Monday, March 27, 2006

two totally unrelated posts for the price of one

Être une femme, c'est déjà être militante. Je milite à ma façon. Je suis fière d'être une femme, parfois en guerre. Nina Bouraoui, interview, La Dixiéme Muse, No. 16 Sept/Oct 2005

To be a woman is to be militant. I'm militant in my own way. I'm proud to be a woman at war.
Have I mentioned how much I love Nina Bouraoui? And that she's stunningly beautiful on top of being politically poetic? I'm a quarter of the way through Mes mauvaises pensées and I could just...I don't know...cry from happiness. That sounds hyperbolic, and I guess it is, but she's done what even Colette couldn't: she broke through The Wall and gave me French literature. Her style is deceptively simple, flowing stream-of-conciousness, gathering me up and sweeping me along in a rush of sounds and images. In one of her essays Jeanette Winterson talks about how literature, to be Art, must bring back visions, how the novel must evolve beyond plot into poetry, how it should open up new realities. I never, never thought I'd be able to experience that with French books. I thought at best I'd be able to hack through a Maigret mystery or a translation of Harry Potter. But I wandered around the bookstore downtown yesterday and realized I had a whole new library of words to play in. I want to write her a thank you note or something.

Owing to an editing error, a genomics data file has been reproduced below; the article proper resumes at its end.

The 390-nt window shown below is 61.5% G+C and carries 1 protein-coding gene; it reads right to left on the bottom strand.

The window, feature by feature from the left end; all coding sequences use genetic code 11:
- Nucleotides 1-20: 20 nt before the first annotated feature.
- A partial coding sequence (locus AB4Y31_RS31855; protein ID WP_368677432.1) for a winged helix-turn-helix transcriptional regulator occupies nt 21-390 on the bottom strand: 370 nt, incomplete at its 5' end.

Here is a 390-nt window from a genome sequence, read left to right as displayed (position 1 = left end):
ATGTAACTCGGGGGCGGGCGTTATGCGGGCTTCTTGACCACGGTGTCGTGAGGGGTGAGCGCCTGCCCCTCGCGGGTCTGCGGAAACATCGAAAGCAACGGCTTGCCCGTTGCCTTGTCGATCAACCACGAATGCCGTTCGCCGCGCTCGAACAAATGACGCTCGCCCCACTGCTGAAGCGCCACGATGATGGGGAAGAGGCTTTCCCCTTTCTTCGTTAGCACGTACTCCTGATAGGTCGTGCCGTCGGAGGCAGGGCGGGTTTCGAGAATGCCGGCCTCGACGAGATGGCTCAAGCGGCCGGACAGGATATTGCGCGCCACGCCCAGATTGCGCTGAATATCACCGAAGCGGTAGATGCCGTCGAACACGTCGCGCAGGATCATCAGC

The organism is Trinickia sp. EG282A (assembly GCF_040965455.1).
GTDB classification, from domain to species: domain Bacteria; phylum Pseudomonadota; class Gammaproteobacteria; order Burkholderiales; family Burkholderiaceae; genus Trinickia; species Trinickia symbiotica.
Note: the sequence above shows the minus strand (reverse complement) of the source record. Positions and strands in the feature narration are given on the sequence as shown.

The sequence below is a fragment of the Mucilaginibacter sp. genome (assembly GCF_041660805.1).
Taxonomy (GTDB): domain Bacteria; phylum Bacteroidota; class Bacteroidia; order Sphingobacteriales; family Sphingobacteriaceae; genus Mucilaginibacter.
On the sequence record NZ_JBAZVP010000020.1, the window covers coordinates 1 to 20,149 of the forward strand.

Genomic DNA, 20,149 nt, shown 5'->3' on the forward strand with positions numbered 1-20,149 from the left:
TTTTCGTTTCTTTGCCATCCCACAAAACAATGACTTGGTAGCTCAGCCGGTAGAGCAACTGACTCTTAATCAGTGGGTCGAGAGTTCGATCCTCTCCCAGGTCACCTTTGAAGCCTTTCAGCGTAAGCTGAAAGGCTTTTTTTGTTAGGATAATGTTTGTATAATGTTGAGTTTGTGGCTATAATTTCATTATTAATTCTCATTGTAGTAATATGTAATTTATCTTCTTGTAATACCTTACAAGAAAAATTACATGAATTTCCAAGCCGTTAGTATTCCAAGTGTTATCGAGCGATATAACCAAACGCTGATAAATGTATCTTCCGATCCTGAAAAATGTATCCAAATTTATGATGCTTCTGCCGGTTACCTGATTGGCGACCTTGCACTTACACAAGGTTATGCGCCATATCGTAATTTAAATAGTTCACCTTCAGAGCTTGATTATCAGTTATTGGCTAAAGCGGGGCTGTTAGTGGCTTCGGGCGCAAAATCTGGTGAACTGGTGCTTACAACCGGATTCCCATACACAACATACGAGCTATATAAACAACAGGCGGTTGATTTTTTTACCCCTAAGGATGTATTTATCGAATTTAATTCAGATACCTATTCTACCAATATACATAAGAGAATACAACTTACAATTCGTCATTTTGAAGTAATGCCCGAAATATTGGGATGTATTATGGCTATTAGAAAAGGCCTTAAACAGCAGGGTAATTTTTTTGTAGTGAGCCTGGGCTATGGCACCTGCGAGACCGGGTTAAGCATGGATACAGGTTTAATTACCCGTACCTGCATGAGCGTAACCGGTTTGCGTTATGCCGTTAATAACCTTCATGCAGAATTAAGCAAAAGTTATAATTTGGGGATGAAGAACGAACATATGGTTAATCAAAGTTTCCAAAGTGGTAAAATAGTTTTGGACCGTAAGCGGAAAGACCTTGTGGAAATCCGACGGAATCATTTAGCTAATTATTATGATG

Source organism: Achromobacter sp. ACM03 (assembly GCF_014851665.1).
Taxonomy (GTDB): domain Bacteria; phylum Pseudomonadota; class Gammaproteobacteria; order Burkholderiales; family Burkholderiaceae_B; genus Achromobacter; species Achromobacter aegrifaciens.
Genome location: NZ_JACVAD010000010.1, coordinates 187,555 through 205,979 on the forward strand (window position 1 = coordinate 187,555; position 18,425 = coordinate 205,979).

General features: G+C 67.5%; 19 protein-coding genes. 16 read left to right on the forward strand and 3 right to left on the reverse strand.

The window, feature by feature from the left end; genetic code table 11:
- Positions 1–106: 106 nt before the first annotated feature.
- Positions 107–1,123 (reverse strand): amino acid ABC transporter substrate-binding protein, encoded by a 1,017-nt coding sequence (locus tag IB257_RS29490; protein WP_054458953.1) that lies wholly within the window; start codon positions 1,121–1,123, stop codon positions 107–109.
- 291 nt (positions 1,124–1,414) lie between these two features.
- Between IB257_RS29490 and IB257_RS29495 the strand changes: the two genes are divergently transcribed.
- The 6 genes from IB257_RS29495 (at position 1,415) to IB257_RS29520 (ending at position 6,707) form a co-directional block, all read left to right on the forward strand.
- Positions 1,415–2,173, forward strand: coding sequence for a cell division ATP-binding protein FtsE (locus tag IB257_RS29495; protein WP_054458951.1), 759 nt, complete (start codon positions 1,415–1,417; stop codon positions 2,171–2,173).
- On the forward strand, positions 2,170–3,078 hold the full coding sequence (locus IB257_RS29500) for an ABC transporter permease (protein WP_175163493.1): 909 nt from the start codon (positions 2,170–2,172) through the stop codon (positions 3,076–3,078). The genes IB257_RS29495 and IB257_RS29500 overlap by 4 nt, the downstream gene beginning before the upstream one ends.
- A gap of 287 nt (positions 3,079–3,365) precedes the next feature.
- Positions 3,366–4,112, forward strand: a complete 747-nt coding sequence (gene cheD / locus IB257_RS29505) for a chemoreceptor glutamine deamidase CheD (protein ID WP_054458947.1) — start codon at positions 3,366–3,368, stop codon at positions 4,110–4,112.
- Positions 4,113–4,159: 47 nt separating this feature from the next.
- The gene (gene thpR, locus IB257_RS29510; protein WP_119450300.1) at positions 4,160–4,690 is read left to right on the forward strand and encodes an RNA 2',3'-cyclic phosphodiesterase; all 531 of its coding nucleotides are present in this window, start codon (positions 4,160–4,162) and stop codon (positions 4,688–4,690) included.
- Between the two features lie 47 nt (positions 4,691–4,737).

Dear Globe Theater Company,
Could you possibly start your theatrical season a bit earlier? Like, late April? PLEASE PLEASE PLEASE PLEASE PLEASE? Pretty please? With a cherry on top? Cause my guide book says you don't start giving performances till mid-May and I hope to be somewhere in Scotland by that point. I studied literature, I eat and sleep literature, you can't possibly expect me to go to London and NOT see a performance of the Bard at The Globe. I went there for a high school trip once, and couldn't even take a tour of it, there was performance on and I just stood outside, wistfully trying to catch some stray dialogue. You can't do that to me again, okay? Have a heart. I don't care what you put on, I'll sit in the cheap nosebleed section and watch Henry the Umpteenth, Part 45, I'll even watch Troilus and Cressida (which, after all, does have that bit where Patroclus is accused of being Achilles' "man-whore"), anything at all, just do me this one teensy favor and I'll sell you my soul and sign the contract in blood, if you want. Deal?


At 7:25 PM, Blogger JaneFan said...

hmm, Looks like Coriolanus opens 5 May, and they also have some readings and lectures going on throughout April & May. Here is the schedule:

Even if you're not there for a show, they are open every day for tours. The tour that goes to the Rose theatre site is especially good because you get a walk around the Bankside area, and also visit the actual Globe site (now apartments).
I spent a lot of time (and money) at the Globe when I was in London, at is was my favorite part of the trip. I saw the all female production of Much Ado. I know it's not the same, but they have very good photo postcards of that production at the gift shop. The makeup & costumes rocked!

BTW, if you do see a show, I highly recommend going groundling. The actual seats are uncomfy wooden boards. Standing down in front is more comfortable and the view is better, plus the actors really play to the crowd. Also if it rains on you, you can say you had the full groundling experience!

At 7:29 PM, Blogger JaneFan said...

p.s. yard tickets (standing) are also way cheaper than anything else-- only 5 pounds, versus 15 pounds for the next cheapest (which are pretty crummy views).

Good Luck!!!

At 4:32 AM, Blogger Andygrrl said...

ooh, thanks for the tips! and the link!


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